Let me tell you, sonny Jim, back in my day, in the long-ago 20-oughts, we had these new-fangled things called “blogs.”
Folks decried their rise and foretold the replacement and further irrelevance of newspapers (you know, those dead trees, pulped). Fast forward to twenty-fifteen, and there’s a new game in town: Medium.
Medium was created by Twitter co-founders Evan Williams and Biz Stone in 2012, and though it’s been around awhile, only recently has it gained prominence in local politics by the Bay.
Blog-like in action, but with community engagement cooked into the code, the online platform is gunning for newspaper op-ed sections.
It’s democratizing, and any human with a capacity for click-clackin’ at keyboards can hop on and opine about politics of the day — but it comes with serious concerns about transparency.
Author names are listed on each Medium post, but the reason they’re writing in the first place is not always clear.
For instance, in local elections earlier this month, opponents and backers of Proposition F, a ballot proposal which would’ve regulated Airbnb and similar services more heavily, waged holy war on Medium.
First came “I Have Read Prop F, and It is Worse Than You Think,” followed by “I’ve Looked At Airbnb and It’s Way Worse Than You Think.” The dueling pieces each made grand unchecked claims: Does Prop. F allow spying on neighbors? Will you be tossed in the clink for renting a room on Airbnb?
Then came the war of writer reputation. The writer of the anti-Prop. F piece, “Emery,” was researched by folks who disagreed with his piece. They “discovered” his name is Eric Meyerson and that he works in communications at the tech company EventBrite. Some suggested EventBrite’s corporate connections to Airbnb outed Meyerson as a paid shill.
The impulse to question his motives was reasonable, Meyerson told me, but “I really didn’t want to make this about me, but rather the issues, so it was unfortunate that it came to this.”
He even crafted a response page stating, “No, I am not Astroturf.”
Meyerson isn’t alone. Armand Domalewski is a local political wonk who published a piece on Medium criticizing Supervisor Jane Kim for her positions on housing.
Domalewski’s name is listed on his piece, but that doesn’t mean his political ties were easy to see. So critics Tweeted out his LinkedIn profile, suggesting that as a moderate Democrat he may have pervasive biases.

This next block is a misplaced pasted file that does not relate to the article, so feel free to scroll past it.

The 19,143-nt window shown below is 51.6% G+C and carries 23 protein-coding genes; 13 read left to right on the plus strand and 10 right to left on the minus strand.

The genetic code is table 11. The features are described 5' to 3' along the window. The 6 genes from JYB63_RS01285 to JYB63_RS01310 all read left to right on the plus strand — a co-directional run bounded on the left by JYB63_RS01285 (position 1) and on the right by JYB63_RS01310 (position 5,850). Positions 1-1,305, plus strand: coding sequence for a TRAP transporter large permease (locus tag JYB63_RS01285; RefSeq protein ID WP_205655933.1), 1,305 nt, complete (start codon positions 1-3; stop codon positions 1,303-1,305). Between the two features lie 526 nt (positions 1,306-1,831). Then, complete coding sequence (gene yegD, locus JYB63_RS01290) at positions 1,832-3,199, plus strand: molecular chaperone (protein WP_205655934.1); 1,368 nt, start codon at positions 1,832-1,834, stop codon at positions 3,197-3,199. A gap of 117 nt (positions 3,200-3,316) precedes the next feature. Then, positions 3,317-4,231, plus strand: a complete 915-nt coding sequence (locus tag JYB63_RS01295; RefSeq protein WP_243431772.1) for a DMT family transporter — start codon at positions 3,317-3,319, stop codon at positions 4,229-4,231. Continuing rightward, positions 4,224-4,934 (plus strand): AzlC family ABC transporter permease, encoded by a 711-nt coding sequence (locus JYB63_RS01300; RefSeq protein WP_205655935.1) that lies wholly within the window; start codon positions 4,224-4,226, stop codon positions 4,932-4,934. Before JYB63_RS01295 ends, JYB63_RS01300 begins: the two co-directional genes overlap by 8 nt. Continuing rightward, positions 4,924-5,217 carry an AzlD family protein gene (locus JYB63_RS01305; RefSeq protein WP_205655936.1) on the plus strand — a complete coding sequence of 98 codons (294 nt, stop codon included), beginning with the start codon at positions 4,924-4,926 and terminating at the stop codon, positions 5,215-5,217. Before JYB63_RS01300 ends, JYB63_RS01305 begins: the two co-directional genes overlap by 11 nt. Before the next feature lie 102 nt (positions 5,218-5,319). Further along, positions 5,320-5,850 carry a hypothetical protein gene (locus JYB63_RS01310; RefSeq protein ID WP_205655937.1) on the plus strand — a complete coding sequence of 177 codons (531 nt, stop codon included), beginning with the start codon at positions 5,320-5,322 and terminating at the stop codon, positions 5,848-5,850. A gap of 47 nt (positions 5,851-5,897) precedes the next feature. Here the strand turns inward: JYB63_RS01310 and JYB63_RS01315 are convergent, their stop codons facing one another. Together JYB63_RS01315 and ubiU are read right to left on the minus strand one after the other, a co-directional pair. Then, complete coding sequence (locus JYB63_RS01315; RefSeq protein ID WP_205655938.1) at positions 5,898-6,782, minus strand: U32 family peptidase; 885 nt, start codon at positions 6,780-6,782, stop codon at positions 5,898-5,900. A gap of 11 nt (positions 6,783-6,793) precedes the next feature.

“I honestly wanted to make a persuasive case,” he told me. For what it’s worth, he and I have occasionally debated political views, but I respect his motivations.
The lack of vetting is not Domalewski’s fault; author verification is not baked into Medium’s structure.
This is the price of giving everyone a voice: It’s not always easy to know who you’re listening to.
San Francisco’s local political scene has embraced Medium more so than other cities so far, according to Medium’s politics, government and advocacy head Matt Higginson.
Higginson said Medium makes political writing “less boilerplate, less focus-tested messaging, and more authentic interaction and conversation.”
Supervisor Scott Wiener embraces this ethos. Perhaps that’s why his Medium post on the effect of supply and demand on San Francisco’s housing market was shared like wildfire, netting more than 50,000 pageviews, his aide told me.
So even though I have the impulse to tell Medium to get off my lawn, I don’t have the heart. It’s too vital to the political conversation.
In a mass-media system susceptible to the power of corporations, Medium will potentially level the playing field. Just remember to vett the message. Caveat emptor. I will still shake my cane at Medium readers, though.
Dead-tree newspapers may be old tech, but accountability is something we “innovated” long ago.
On Guard prints the news and raises hell each week. Email him at email@example.com.